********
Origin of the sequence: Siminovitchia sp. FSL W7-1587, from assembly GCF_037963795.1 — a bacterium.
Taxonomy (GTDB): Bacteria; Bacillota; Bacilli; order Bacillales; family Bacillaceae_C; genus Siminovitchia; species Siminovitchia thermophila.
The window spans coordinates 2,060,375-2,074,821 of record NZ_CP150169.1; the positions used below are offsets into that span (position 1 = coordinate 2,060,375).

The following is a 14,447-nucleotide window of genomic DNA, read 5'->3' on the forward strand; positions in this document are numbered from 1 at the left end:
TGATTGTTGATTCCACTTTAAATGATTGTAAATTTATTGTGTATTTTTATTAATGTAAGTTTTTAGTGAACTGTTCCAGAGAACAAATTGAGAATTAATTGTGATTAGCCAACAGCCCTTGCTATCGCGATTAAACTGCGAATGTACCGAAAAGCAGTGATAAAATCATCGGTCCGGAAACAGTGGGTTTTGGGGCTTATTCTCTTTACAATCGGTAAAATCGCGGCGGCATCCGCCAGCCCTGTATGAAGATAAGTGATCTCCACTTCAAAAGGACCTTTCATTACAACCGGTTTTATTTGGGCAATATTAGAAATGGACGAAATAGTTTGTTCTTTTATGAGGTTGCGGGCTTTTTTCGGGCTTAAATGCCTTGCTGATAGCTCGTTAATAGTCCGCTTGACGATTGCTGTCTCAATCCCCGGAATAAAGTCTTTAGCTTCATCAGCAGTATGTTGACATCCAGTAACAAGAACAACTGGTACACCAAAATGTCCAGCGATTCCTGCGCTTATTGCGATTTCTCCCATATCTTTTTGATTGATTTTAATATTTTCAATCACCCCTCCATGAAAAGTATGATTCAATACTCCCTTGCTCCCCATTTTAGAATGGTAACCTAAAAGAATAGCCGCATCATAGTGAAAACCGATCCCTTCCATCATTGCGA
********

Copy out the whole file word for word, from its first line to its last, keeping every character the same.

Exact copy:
Origin of the sequence: Siminovitchia sp. FSL W7-1587, from assembly GCF_037963795.1 — a bacterium.
Taxonomy (GTDB): Bacteria; Bacillota; Bacilli; order Bacillales; family Bacillaceae_C; genus Siminovitchia; species Siminovitchia thermophila.
The window spans coordinates 2,060,375-2,074,821 of record NZ_CP150169.1; the positions used below are offsets into that span (position 1 = coordinate 2,060,375).

The following is a 14,447-nucleotide window of genomic DNA, read 5'->3' on the forward strand; positions in this document are numbered from 1 at the left end:
TGATTGTTGATTCCACTTTAAATGATTGTAAATTTATTGTGTATTTTTATTAATGTAAGTTTTTAGTGAACTGTTCCAGAGAACAAATTGAGAATTAATTGTGATTAGCCAACAGCCCTTGCTATCGCGATTAAACTGCGAATGTACCGAAAAGCAGTGATAAAATCATCGGTCCGGAAACAGTGGGTTTTGGGGCTTATTCTCTTTACAATCGGTAAAATCGCGGCGGCATCCGCCAGCCCTGTATGAAGATAAGTGATCTCCACTTCAAAAGGACCTTTCATTACAACCGGTTTTATTTGGGCAATATTAGAAATGGACGAAATAGTTTGTTCTTTTATGAGGTTGCGGGCTTTTTTCGGGCTTAAATGCCTTGCTGATAGCTCGTTAATAGTCCGCTTGACGATTGCTGTCTCAATCCCCGGAATAAAGTCTTTAGCTTCATCAGCAGTATGTTGACATCCAGTAACAAGAACAACTGGTACACCAAAATGTCCAGCGATTCCTGCGCTTATTGCGATTTCTCCCATATCTTTTTGATTGATTTTAATATTTTCAATCACCCCTCCATGAAAAGTATGATTCAATACTCCCTTGCTCCCCATTTTAGAATGGTAACCTAAAAGAATAGCCGCATCATAGTGAAAACCGATCCCTTCCATCATTGCGA